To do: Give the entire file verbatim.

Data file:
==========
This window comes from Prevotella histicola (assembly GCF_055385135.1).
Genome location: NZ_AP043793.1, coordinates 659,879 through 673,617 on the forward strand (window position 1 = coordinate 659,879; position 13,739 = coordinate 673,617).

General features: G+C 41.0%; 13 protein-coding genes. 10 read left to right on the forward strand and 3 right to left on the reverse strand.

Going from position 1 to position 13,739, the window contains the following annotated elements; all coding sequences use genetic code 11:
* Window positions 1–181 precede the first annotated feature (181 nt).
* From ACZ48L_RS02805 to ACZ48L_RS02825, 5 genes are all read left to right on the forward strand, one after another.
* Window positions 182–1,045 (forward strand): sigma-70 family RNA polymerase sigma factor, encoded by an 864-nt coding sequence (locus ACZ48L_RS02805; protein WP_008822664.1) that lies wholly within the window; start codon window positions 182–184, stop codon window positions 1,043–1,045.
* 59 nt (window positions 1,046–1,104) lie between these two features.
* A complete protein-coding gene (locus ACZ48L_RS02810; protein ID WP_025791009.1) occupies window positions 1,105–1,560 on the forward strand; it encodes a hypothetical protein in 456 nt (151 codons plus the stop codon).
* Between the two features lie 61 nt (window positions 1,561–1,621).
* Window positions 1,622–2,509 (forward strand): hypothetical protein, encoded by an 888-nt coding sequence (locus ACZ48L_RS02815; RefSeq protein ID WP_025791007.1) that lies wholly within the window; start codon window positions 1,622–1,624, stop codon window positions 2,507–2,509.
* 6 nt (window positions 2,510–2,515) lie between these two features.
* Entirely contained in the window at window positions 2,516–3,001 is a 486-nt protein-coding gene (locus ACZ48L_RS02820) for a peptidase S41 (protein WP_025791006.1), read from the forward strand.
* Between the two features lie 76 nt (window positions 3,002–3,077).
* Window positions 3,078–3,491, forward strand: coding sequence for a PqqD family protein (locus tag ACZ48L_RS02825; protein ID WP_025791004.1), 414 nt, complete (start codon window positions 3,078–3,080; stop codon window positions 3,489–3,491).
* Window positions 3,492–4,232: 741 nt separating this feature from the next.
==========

This window comes from Prevotella histicola (assembly GCF_055385135.1).
Genome location: NZ_AP043793.1, coordinates 659,879 through 673,617 on the forward strand (window position 1 = coordinate 659,879; position 13,739 = coordinate 673,617).

General features: G+C 41.0%; 13 protein-coding genes. 10 read left to right on the forward strand and 3 right to left on the reverse strand.

Going from position 1 to position 13,739, the window contains the following annotated elements; all coding sequences use genetic code 11:
* Window positions 1–181 precede the first annotated feature (181 nt).
* From ACZ48L_RS02805 to ACZ48L_RS02825, 5 genes are all read left to right on the forward strand, one after another.
* Window positions 182–1,045 (forward strand): sigma-70 family RNA polymerase sigma factor, encoded by an 864-nt coding sequence (locus ACZ48L_RS02805; protein WP_008822664.1) that lies wholly within the window; start codon window positions 182–184, stop codon window positions 1,043–1,045.
* 59 nt (window positions 1,046–1,104) lie between these two features.
* A complete protein-coding gene (locus ACZ48L_RS02810; protein ID WP_025791009.1) occupies window positions 1,105–1,560 on the forward strand; it encodes a hypothetical protein in 456 nt (151 codons plus the stop codon).
* Between the two features lie 61 nt (window positions 1,561–1,621).
* Window positions 1,622–2,509 (forward strand): hypothetical protein, encoded by an 888-nt coding sequence (locus ACZ48L_RS02815; RefSeq protein ID WP_025791007.1) that lies wholly within the window; start codon window positions 1,622–1,624, stop codon window positions 2,507–2,509.
* 6 nt (window positions 2,510–2,515) lie between these two features.
* Entirely contained in the window at window positions 2,516–3,001 is a 486-nt protein-coding gene (locus ACZ48L_RS02820) for a peptidase S41 (protein WP_025791006.1), read from the forward strand.
* Between the two features lie 76 nt (window positions 3,002–3,077).
* Window positions 3,078–3,491, forward strand: coding sequence for a PqqD family protein (locus tag ACZ48L_RS02825; protein ID WP_025791004.1), 414 nt, complete (start codon window positions 3,078–3,080; stop codon window positions 3,489–3,491).
* Window positions 3,492–4,232: 741 nt separating this feature from the next.